• Allow a resident of a Minnesota veterans home to take an antlerless deer without a special permit. It would not allow another member of the party to take an antlerless deer.
  • Allow a person age 60 or older to use a muzzleloader with a scope to take deer during the muzzleloader season.
  • Allow residents age 70 and older to fish without a license; currently residents 90 and older don’t need a license.
  • Require identification on conservation officer vehicles. The bill also apparently would prohibit unmarked State Patrol vehicles used primarily to enforce highway traffic rules.

Portable deer stands

The Minnesota Deer Hunters Association corporate board recently approved a resolution seeking to allow portable stands to be left on state Wildlife Management Areas north of Hwy. 2 during the firearms deer season. The proposal would allow hunters to erect the stands one to three days before the opening of the season. They would have to be tagged with the owner’s name and ID and would have to be removed within 24 hours after the close of the season.

The liar in chief and his lackeys lose the opportunity to persecute another innocent man.

DOJ will not prosecute former Ferguson police officer Darren Wilson

Image result for darren wilson injury pics

Associated Press

In the criminal investigation, federal officials concluded Wilson’s actions “do not constitute prosecutable violations under the applicable federal criminal rights statute.”

Specifically, the DOJ said there was “no evidence” to disprove Wilson’s testimony that he feared for his safety, nor was there reliable evidence that Michael Brown had his hands up when he was shot.

The report said: “Although there are several individuals who have stated that Brown held his hands up in an unambiguous sign of surrender prior to Wilson shooting him dead, their accounts do not support a prosecution of Wilson.‎ As detailed throughout this report, some of those accounts are inaccurate because they are inconsistent with the physical and forensic evidence; some of those accounts are materially inconsistent with that witness’s own prior statements with no explanation, credible or otherwise, as to why those accounts changed over time.”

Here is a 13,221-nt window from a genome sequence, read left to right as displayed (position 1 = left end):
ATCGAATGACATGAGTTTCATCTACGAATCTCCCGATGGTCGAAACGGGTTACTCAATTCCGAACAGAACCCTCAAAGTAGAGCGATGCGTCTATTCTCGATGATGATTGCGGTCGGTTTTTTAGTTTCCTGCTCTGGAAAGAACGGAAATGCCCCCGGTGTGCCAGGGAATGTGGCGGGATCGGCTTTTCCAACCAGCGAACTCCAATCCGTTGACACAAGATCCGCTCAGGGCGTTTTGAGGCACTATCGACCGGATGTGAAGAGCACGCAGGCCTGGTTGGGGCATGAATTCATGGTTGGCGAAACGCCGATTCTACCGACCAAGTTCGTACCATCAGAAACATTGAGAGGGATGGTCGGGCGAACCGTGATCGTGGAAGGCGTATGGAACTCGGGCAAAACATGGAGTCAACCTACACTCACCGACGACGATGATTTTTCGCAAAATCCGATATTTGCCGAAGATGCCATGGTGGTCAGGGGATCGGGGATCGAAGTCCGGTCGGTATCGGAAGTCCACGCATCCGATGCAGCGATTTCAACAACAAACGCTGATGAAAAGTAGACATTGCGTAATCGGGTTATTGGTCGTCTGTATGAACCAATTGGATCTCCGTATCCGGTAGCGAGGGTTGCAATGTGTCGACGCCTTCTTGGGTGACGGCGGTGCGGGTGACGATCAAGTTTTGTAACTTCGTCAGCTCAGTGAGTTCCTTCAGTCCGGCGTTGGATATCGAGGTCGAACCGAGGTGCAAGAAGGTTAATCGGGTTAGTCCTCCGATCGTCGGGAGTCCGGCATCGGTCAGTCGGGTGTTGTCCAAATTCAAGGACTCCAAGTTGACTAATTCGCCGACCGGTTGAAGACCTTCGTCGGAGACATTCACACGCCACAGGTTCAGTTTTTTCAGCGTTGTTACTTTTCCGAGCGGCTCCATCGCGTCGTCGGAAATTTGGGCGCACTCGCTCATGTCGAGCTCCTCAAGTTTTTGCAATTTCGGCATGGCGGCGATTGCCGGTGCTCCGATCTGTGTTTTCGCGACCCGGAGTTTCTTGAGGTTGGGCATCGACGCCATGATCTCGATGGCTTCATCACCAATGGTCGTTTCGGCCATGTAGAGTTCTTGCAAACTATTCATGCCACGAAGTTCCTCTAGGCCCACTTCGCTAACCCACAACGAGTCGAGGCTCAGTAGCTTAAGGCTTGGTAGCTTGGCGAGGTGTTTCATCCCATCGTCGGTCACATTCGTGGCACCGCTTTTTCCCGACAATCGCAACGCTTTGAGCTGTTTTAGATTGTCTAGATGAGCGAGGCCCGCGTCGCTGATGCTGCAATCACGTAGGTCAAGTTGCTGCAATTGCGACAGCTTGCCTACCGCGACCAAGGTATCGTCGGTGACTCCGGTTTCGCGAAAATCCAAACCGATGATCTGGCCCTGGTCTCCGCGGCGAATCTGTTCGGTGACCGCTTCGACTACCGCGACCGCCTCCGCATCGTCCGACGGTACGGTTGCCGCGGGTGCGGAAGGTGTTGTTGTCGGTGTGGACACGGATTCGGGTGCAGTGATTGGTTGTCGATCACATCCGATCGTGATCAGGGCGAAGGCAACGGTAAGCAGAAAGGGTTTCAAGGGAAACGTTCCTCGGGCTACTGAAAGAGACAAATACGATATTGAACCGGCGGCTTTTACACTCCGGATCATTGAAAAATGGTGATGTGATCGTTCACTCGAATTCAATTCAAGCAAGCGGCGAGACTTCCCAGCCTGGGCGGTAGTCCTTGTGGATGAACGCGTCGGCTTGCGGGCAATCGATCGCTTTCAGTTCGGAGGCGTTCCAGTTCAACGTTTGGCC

The decision in the Aug. 9 shooting had been expected, in part because of the high legal standard needed for a federal civil rights prosecution. Wilson, who has said Brown struck him in the face and reached for his gun during a tussle, also had been cleared by a Missouri grand jury in November and later resigned from the department.

But the DOJ, in its evaluation of the police department itself, said blacks in Ferguson are disproportionately subject to excessive police force, baseless traffic stops and citations for infractions as petty as walking down the middle of the street.

Attention now turns to Ferguson as the city confronts how to fix racial biases that the federal government says are deeply rooted in the police department, court and jail.

Similar federal investigations of troubled police departments have led to the appointment of independent monitors and mandated overhauls in the most fundamental of police practices. The Justice Department maintains the right to sue a police department if officials balk at making changes, though many investigations resolve the issue with both sides negotiating a blueprint for change known as a consent decree.

“It’s quite evident that change is coming down the pike. This is encouraging,” said John Gaskin III, a St. Louis community activist. “It’s so unfortunate that Michael Brown had to be killed. But in spite of that, I feel justice is coming.”

Others said the federal government’s findings confirmed what they had long known and should lead to change in the police department leadership.

Brown’s killing set off weeks of protests and initiated a national dialogue about police use of force and their relations with minority communities. A separate report being issued soon is expected to clear the officer, Darren Wilson, of federal civil rights charges. A state grand jury already declined to indict Wilson, who has since resigned.

The findings of the investigation, which began weeks after Brown’s killing last August, were released as Attorney General Eric Holder prepares to leave his job following a six-year tenure that focused largely on civil rights. The report is based on interviews with police leaders and residents, a review of more than 35,000 pages of police records and analysis of data on stops, searches and arrests.

Fox News’ Jake Gibson and The Associated Press contributed to this report. 

So, you cannot identify criminals by their descriptions and you cannot call terrorists, terrorists, right? Good thing they have taxpayer dollars to rely on, isn’t it? The first amendment is a thing of the past, isn’t it?

You can’t make fun of terrorists at the U. of Minnesota

Allison Maass

Minnesota Campus Correspondent@allisonmaass
  • The Minnesota Republic published a back cover mocking terrorists in 2011.
  • The University of Minnesota’s funding committee said that the cover demonstrated “an overt lack of sensitivity to the portrayal of members of the Arab world.”